cleanliness of the camp, which must be kept “holy” if Yahweh was to encamp with His troops. The visible sign of the presence of Yahweh was the Ark of the Covenant. Faith was an indispensable condition. Those without faith, those who exhibited fear and did not have the requisite religious disposition [testimony of purpose] were sent away.

This is the principal fact: it was Yahweh who fought for Israel, not Israel which fought  for its God. The holy war, in Israel, was not, is not a war of religion as the Islamic jihad is; undertaken to spread the Moslem faith, killing and destroying, subjugating and dispensing dhimmitude upon the innocent, upon all “non believers”.

The ideology of Islamic belief is rooted in Satan’s plan of compulsion. It was no idle threat when he said he would take silver and gold [and oil] and by up tyrants and priests [Imams and Clerics] and “rule with blood and horror on this earth.” Islam is an enemy to God and mankind. It is truly unfortunate that so many have chosen to be bound by the cords of such evil, being led to an utter destruction of their souls.

The fundamental object of the jihadists war against Jews, Christians and all non-Muslims is not conversion by force to Islam.  Rather, the jihad is being waged to bring non-Muslims into the Islamic Order  as slaves.  The Qur'anic verse (9:29) that explicitly directs Muslims to make war against Jews and Christians directs them,(Muslims), to make others (Jews and Christians) "pay the jizua with willing submission, and feel themselves subdued".  In Islamic law, this condition of submission is known as dhimma, and those within it are a dhiminis, a "guilty" people.  

The classic Islamic scholar As-Sawi specifies that the payment of the jizya signifies that non-Muslims are to be rendered "humble, submissive and obedient to the judgments of Islam" that exercises Sharia Law upon the entire world, a world viewed in Islamic terms as a Mosque.  Thus subjugation and a life of dhimmitude or slavery, or death, which ever is dispensed to the Jew or Christian, or non-Muslim, is executed by Islam.  In sum, all infidels must humble themselves before the Muslim and become a Dhimini, or be dead.  There is no tolerance for the Muslim to follow in their Islamic code, nor is there the "Golden Rule".

This article printed by permission. Please direct any comments to: marlenamuchnick@yahoo.com.


November 12, 2012  RSS

Interview with a Jew-loving Ukrainian Mormon

Posted by Mark Paredes
LDS Seminary and Institute (= Mormon Hillel) coordinators are an oft-overlooked resource for Jewish leaders in Europe who are attempting to conduct outreach to friendly Christian communities. Some of the most philo-Semitic Mormons I have ever met are Institute directors, and one has profoundly changed my life. Marin Iachimov, the Institute coordinator for Romania and several other countries, kindly invited me to speak on LDS-Jewish relations in Romania and Moldova, and I met my lovely wife-to-be in Bucharest. I havealready blogged about the former Institute directors in Lund, Sweden, a German couple who organized groups of young Mormons to clean Jewish cemeteries. In this column I’d like to profile the dynamic philo-Semite who serves as the Seminary and Institute coordinator for Ukraine. If you know Jews in Ukraine, by all means forward this interview to them.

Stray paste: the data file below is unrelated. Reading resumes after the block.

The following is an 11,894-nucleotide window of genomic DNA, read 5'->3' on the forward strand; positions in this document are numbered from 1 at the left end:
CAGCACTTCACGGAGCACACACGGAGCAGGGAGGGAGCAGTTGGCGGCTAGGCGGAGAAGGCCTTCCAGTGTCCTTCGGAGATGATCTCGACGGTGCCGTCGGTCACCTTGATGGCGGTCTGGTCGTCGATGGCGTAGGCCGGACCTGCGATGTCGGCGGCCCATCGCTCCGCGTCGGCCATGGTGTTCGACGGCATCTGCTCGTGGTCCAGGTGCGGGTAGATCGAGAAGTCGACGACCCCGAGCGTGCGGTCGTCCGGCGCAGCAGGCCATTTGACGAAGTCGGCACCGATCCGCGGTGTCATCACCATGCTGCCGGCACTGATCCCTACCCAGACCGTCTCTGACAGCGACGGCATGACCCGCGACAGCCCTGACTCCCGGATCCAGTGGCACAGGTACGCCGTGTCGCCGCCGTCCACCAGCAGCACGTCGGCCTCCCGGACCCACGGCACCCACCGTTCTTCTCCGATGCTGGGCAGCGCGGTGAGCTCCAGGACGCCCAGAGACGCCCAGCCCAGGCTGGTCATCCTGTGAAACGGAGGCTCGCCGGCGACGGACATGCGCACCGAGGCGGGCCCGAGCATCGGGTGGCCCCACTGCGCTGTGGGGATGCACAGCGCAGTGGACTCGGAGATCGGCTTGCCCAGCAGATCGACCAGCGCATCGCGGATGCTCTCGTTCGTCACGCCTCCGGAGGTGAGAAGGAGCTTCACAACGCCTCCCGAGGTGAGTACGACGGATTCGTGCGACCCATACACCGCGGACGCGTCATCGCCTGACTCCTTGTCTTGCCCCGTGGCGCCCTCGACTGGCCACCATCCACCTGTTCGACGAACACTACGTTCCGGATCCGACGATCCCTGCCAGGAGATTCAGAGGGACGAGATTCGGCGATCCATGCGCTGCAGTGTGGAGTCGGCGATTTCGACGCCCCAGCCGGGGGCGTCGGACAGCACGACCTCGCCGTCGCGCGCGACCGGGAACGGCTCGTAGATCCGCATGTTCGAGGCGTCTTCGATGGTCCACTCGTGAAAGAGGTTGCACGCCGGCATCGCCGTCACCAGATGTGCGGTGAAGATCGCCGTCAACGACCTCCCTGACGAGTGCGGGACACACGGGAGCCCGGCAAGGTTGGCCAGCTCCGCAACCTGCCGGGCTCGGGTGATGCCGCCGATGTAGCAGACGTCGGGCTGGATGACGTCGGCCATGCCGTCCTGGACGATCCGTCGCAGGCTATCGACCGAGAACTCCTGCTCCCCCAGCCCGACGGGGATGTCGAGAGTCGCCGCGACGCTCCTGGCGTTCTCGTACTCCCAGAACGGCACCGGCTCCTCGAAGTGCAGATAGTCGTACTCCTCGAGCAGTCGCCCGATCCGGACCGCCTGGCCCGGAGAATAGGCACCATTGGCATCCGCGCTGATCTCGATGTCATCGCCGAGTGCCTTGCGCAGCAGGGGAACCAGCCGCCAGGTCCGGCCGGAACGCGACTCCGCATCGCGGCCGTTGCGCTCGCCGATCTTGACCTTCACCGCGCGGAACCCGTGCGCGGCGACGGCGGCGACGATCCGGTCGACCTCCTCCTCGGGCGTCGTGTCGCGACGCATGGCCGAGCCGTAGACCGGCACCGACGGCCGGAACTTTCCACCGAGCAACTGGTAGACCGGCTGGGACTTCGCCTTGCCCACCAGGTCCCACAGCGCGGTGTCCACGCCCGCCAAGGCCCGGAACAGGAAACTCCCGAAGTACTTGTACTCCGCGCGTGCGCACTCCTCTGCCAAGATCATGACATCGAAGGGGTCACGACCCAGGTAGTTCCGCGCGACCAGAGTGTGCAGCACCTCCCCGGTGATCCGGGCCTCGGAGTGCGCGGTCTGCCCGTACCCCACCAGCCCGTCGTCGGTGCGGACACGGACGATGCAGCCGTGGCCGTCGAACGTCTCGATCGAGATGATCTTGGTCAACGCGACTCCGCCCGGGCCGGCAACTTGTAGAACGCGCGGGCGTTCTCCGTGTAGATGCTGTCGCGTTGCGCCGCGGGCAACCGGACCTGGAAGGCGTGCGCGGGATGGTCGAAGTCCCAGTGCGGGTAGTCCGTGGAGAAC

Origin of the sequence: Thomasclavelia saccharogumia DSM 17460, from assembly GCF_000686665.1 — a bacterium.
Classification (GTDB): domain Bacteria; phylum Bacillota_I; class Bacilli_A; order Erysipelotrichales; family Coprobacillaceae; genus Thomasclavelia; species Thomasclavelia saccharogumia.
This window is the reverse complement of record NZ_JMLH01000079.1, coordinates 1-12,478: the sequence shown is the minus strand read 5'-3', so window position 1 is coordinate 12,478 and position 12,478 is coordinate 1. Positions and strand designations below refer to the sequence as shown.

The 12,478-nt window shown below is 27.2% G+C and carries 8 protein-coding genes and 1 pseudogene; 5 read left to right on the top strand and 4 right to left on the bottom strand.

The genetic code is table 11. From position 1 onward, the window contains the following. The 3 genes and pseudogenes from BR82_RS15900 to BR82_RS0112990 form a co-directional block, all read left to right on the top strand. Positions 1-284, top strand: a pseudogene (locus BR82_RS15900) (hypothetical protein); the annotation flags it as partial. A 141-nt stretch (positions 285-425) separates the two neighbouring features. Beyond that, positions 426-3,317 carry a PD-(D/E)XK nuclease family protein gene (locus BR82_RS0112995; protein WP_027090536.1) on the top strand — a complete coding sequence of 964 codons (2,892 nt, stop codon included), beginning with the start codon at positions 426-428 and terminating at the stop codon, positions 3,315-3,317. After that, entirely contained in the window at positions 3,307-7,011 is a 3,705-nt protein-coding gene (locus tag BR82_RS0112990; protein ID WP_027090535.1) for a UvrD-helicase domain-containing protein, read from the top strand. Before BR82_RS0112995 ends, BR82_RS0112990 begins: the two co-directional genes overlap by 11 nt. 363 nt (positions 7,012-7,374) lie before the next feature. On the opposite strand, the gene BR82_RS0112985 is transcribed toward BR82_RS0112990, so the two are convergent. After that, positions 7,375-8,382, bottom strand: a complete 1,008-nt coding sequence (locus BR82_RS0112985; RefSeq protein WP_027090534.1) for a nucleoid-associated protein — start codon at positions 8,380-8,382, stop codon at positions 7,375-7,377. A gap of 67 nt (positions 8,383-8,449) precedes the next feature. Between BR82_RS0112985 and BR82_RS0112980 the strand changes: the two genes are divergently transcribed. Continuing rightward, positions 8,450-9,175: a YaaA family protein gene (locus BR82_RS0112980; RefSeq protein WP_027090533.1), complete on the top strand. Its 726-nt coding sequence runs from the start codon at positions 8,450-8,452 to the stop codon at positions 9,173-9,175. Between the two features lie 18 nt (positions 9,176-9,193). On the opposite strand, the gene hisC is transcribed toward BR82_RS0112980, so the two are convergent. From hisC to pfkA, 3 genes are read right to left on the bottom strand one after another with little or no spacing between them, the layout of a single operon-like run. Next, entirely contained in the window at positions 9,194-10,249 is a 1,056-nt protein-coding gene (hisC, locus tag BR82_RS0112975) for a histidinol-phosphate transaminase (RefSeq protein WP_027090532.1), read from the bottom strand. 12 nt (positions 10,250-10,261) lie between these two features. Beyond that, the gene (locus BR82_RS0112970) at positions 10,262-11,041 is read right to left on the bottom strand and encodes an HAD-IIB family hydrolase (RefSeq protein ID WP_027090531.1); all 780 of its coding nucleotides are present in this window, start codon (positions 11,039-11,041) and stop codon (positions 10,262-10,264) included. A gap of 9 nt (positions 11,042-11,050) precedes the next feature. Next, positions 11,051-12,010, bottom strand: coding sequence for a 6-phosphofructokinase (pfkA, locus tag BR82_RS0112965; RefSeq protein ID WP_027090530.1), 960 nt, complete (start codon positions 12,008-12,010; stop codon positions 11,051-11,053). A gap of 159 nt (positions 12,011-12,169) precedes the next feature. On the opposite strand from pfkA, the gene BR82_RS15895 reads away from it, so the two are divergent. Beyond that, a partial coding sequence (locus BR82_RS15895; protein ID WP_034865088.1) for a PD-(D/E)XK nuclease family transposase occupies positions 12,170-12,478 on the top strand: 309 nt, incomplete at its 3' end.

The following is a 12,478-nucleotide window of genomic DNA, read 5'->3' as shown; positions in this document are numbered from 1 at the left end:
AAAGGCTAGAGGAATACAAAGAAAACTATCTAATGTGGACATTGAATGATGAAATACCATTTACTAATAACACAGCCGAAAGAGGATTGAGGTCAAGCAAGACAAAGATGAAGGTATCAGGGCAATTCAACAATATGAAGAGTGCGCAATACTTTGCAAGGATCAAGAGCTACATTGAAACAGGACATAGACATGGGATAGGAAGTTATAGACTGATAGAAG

Igor Piddubnyi has been an Institute coordinator for 15 years, and writes that he “was always attracted to our brothers, the Jews. I had many Jewish friends during my school years.” Like many Mormons, Igor had this to say about his trip to Israel: “I love them [Jews] with all my heart. I have never heard that I had Jewish roots, but when I went to Israel, I felt home. I almost wept as I stood at the Western wall. There is still something sacred there.” In addition, Igor speaks and reads some Hebrew. I asked him to respond to a few questions for this blog, and he was kind enough to send the following responses:
How long have you been a Mormon? When did your interest in Judaism begin?
I was baptized in June 1993. My wife was baptized in February 1991, when there were only five members of the Church in Ukraine. As I look back, the topic of Judaism has been on my mind since I can remember. Basically, it started along with my membership in the Church, after I had come back from serving in the Soviet Army.
Which Jewish sites have you visited in Ukraine?